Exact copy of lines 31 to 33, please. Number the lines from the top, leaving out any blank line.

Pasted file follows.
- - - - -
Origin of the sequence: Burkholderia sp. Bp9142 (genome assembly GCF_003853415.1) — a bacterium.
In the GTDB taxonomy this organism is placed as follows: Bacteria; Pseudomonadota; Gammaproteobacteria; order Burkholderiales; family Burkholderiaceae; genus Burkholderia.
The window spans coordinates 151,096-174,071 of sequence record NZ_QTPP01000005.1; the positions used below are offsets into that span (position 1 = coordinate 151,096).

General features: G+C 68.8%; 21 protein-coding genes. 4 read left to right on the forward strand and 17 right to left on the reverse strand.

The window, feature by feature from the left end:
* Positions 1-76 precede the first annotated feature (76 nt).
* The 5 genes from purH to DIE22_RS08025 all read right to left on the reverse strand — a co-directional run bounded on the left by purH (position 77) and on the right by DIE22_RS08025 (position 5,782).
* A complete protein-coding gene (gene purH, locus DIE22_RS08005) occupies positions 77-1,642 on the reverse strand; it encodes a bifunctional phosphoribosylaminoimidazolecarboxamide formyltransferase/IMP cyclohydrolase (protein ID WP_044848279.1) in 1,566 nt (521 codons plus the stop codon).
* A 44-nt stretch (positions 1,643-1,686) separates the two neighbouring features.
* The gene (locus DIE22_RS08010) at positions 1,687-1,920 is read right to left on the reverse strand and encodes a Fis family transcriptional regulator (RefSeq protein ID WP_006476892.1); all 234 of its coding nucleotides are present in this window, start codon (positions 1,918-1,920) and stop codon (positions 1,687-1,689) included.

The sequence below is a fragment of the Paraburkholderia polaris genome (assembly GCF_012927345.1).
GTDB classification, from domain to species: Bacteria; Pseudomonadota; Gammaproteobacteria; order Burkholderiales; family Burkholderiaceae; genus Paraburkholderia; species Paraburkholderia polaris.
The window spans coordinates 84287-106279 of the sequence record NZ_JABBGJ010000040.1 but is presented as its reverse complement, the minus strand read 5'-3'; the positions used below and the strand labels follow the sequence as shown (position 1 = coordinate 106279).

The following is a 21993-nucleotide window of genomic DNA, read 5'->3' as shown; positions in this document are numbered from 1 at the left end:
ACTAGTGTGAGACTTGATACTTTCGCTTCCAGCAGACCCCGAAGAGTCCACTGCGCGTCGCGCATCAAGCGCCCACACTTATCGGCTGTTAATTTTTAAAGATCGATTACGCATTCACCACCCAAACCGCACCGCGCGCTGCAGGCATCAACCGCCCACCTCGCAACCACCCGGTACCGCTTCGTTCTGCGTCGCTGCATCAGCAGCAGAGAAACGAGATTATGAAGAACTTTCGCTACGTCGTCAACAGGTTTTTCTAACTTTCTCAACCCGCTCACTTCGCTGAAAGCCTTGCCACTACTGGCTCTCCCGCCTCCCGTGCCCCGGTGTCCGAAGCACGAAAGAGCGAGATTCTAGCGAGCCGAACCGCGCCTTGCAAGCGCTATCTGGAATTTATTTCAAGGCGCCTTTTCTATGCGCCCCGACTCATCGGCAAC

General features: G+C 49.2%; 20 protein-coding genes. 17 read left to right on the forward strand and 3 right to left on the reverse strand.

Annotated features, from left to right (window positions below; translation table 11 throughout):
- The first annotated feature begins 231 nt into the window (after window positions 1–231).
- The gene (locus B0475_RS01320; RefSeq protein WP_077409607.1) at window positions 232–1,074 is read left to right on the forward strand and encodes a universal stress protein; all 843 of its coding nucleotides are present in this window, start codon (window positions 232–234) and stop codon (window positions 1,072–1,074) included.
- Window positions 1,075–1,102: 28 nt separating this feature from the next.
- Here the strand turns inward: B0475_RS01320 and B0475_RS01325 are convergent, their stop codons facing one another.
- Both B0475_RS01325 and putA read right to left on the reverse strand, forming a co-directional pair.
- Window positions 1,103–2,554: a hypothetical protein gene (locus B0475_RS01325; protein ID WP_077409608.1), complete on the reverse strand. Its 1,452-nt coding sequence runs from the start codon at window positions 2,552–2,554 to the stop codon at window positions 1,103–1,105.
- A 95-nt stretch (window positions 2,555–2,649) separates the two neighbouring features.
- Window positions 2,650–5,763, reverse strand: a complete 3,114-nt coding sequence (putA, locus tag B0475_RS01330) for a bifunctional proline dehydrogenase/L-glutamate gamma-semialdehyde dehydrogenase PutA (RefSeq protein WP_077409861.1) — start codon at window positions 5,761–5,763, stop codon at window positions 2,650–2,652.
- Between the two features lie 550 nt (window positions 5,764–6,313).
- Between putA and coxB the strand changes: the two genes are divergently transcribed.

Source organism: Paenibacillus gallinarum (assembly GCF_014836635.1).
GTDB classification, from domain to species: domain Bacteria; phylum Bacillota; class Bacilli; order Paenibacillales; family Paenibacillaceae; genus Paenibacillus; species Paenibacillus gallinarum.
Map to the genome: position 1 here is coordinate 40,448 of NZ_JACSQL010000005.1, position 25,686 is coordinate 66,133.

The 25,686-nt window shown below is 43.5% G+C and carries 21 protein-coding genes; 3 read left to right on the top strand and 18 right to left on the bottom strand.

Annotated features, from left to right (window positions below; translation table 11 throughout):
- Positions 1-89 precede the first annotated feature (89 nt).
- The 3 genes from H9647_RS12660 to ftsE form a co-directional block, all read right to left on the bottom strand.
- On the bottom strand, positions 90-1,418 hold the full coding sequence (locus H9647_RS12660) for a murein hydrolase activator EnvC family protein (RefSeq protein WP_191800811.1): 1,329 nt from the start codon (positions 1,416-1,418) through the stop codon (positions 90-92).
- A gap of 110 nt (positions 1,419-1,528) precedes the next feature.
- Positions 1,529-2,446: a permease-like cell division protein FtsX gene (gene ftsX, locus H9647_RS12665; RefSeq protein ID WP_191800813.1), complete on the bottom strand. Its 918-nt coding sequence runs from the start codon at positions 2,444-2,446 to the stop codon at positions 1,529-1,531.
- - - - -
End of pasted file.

The 25,686-nt window shown below is 43.5% G+C and carries 21 protein-coding genes; 3 read left to right on the top strand and 18 right to left on the bottom strand.

Annotated features, from left to right (window positions below; translation table 11 throughout):
- Positions 1-89 precede the first annotated feature (89 nt).